Sri Lankan Editor Freed, But Fears Grow for Missing Journalist

 

The International Federation of Journalists (IFJ) welcomes

the release of Chandana Sirimalwatte, editor of the Sinhala newspaper Lanka, on February 16 after 18 days in

detention without charge.

 

According to

IFJ sources, Sirimalwatte’s unconditional release was ordered by a magistrate’s

court after the Criminal Investigation Division (CID) of the Sri Lankan police

failed to present charges against him.

 

Sirimalwatte

was taken into custody on January 29, two days after incumbent president Mahinda

Rajapaksa was declared re-elected to a second term in office.

 

Lanka is aligned with a political party that had

strongly backed the rival candidate.

 

After the

editor’s detention, the premises of Lanka were sealed by police without

warrant or explanation. The office was unsealed by order of a magistrate’s

court on February 2. Sirimalwatte continued to be detained despite protests by Sri Lanka’s

journalists and international expressions of concern.

 

“The IFJ is

pleased that Sri Lanka’s

judiciary has upheld the rule of law and ordered the release of a journalist

whose arrest smacked of political vendetta,” IFJ General Secretary Aidan White said.

 

On February

15, Sirimalwatte filed a petition in Sri Lanka’s Supreme Court under the

fundamental rights clauses of the Constitution, challenging his detention

without charge. As publisher of Lanka, he also filed a petition

questioning the sealing of office on January 29.

 

“Unlike

earlier cases when fundamental rights petitions questioning the arbitrary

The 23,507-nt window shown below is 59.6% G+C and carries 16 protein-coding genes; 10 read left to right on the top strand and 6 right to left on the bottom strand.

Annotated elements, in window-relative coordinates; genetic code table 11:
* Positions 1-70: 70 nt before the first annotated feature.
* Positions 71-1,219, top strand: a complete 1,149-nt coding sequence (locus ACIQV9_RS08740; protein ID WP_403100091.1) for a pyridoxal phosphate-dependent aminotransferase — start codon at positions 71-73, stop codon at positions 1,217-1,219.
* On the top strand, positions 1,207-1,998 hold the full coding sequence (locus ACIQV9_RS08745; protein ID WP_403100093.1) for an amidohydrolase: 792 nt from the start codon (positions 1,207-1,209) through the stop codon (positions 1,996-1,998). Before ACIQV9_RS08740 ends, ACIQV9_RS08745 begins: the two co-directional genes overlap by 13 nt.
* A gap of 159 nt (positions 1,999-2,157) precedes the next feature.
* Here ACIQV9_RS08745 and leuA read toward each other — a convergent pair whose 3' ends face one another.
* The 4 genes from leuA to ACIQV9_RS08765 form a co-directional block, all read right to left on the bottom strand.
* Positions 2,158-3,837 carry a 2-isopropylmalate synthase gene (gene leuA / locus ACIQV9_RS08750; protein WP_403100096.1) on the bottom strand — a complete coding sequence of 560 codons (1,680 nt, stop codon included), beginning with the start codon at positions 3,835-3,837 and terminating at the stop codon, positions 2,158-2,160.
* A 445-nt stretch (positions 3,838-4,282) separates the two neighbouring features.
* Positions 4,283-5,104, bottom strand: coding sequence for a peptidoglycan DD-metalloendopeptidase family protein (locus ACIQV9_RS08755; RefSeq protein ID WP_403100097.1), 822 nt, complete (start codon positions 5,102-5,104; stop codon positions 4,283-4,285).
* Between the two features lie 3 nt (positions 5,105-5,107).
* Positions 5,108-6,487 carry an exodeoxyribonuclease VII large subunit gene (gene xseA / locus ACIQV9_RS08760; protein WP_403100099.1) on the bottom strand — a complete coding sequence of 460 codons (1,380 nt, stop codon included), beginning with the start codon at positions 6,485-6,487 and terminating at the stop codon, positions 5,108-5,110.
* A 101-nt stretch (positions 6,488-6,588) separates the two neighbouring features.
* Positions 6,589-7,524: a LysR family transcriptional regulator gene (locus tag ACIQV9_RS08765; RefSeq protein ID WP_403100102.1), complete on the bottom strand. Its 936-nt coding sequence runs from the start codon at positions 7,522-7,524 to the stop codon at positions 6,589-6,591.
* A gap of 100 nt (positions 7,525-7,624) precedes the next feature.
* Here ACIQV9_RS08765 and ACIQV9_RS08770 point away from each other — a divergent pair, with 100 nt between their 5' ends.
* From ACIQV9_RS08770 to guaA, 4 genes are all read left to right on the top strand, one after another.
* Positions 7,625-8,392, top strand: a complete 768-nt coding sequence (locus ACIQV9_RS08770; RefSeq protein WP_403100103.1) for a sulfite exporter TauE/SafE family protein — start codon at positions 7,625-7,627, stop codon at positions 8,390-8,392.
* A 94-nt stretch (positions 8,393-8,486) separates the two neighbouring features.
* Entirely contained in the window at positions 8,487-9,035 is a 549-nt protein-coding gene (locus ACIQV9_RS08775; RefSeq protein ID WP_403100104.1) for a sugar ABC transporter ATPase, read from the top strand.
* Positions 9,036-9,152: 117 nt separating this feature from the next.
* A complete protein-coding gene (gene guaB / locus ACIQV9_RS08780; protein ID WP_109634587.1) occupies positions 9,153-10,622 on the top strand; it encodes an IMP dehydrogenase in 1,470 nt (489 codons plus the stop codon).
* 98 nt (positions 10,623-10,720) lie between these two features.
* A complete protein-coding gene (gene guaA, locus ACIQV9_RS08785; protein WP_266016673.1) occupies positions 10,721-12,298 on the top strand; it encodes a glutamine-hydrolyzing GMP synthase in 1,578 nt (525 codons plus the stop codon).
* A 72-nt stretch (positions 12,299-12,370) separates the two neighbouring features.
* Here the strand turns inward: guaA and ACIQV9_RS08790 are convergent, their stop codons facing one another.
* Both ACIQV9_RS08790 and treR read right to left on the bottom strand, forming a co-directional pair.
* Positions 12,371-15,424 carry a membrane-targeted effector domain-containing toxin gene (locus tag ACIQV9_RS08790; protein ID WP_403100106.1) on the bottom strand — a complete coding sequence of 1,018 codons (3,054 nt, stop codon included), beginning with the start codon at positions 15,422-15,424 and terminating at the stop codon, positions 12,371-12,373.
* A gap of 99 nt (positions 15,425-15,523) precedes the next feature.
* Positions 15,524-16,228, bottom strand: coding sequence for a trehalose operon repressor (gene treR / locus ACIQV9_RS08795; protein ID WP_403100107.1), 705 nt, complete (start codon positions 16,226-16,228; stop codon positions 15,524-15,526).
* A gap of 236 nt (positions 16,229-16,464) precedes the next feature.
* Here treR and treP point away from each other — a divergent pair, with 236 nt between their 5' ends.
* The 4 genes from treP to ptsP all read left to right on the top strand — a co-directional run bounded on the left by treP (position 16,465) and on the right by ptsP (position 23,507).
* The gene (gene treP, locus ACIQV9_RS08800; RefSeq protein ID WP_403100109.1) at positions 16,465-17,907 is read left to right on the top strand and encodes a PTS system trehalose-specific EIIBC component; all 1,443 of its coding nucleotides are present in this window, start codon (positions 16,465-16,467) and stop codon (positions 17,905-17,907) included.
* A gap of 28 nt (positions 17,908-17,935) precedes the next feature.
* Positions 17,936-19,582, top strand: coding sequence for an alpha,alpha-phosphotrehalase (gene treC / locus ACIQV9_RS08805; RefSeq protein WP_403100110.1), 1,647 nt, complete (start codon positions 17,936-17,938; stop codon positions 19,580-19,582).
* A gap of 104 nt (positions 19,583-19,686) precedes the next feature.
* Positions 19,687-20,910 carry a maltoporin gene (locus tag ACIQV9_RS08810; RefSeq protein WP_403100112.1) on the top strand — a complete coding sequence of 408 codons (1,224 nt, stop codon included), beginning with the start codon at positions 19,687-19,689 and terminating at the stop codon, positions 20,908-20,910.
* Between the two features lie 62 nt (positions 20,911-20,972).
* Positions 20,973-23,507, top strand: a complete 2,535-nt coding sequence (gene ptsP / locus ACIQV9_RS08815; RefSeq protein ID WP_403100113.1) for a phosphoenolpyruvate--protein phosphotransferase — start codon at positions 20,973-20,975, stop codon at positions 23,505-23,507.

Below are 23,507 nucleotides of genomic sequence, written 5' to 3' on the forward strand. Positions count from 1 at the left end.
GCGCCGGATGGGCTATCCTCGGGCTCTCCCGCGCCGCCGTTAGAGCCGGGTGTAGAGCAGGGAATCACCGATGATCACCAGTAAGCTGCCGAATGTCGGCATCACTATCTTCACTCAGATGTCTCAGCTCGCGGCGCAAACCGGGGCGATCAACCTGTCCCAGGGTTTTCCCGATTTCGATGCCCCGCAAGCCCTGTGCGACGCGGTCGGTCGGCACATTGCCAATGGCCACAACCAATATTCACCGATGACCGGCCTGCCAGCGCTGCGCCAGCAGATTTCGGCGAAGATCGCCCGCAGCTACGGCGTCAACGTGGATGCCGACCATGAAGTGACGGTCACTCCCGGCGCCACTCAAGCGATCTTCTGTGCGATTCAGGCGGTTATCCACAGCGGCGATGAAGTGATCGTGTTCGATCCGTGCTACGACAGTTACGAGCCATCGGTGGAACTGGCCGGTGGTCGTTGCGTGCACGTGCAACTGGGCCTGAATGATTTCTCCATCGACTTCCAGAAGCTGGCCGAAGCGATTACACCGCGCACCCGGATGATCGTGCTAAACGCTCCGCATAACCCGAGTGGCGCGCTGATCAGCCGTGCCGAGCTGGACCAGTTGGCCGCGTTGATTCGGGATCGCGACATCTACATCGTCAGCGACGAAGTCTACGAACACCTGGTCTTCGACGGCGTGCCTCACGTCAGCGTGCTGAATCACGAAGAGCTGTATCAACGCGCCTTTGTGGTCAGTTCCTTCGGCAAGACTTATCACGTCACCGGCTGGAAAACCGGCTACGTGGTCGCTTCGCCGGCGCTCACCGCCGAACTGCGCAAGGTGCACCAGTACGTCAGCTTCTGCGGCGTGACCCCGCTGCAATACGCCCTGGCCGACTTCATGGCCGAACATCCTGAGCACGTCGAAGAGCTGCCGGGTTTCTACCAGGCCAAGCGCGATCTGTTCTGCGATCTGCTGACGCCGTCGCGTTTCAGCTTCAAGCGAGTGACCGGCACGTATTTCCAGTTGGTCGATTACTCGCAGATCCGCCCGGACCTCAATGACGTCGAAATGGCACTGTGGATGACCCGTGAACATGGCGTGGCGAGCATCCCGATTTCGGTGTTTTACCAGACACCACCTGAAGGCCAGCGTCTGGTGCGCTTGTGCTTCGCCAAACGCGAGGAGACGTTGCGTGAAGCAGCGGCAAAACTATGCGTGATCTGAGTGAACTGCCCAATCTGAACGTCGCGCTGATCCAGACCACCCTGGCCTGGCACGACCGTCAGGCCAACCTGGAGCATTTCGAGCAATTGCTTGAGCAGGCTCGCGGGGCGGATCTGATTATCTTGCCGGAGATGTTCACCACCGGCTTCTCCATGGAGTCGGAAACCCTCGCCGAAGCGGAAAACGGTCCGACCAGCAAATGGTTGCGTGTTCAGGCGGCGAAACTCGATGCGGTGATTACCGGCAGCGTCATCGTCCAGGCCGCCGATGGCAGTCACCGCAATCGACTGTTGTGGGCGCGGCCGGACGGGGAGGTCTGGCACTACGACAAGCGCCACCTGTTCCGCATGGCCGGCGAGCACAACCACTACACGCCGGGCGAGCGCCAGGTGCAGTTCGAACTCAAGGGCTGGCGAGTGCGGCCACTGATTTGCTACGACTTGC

arrest and detention of journalists have been withdrawn in exchange for their

freedom, we hope that these petitions will be heard and authoritatively decided

by the Supreme Court,” White said.

 

“We hope

that the judiciary will in the process establish a strong norm against the

detention, harassment and mistreatment of journalists pursuing their

professional calling”

 

The IFJ

meanwhile continues to be concerned for the welfare of Prageeth Eknaligoda, a

senior journalist and political commentator who has been missing since January

24.

 

“The IFJ urges

the Sri Lankan authorities to disclose all information they have about Prageeth

Eknaligoda and immediately step up efforts to find him,” White said.

 

The IFJ further

calls on power-holders in Sri

Lanka to clarify the circumstances in which

the Information and Mass Media ministerial portfolio was taken over by the President

a few days back. There are reports that the President has advised the

Inspector-General of Police that all legal proceedings against journalists

should have his prior concurrence before being initiated.

 

“With all

respect to the office of the President, the IFJ strongly advises that regulation

of the media is best left to professional and apolitical bodies that are

committed to the basic norms and values of ethical journalism,” White said.

 

For

further information contact IFJ Asia-Pacific

on +612 9333 0919

 

The IFJ

represents over 600,000 journalists in 125 countries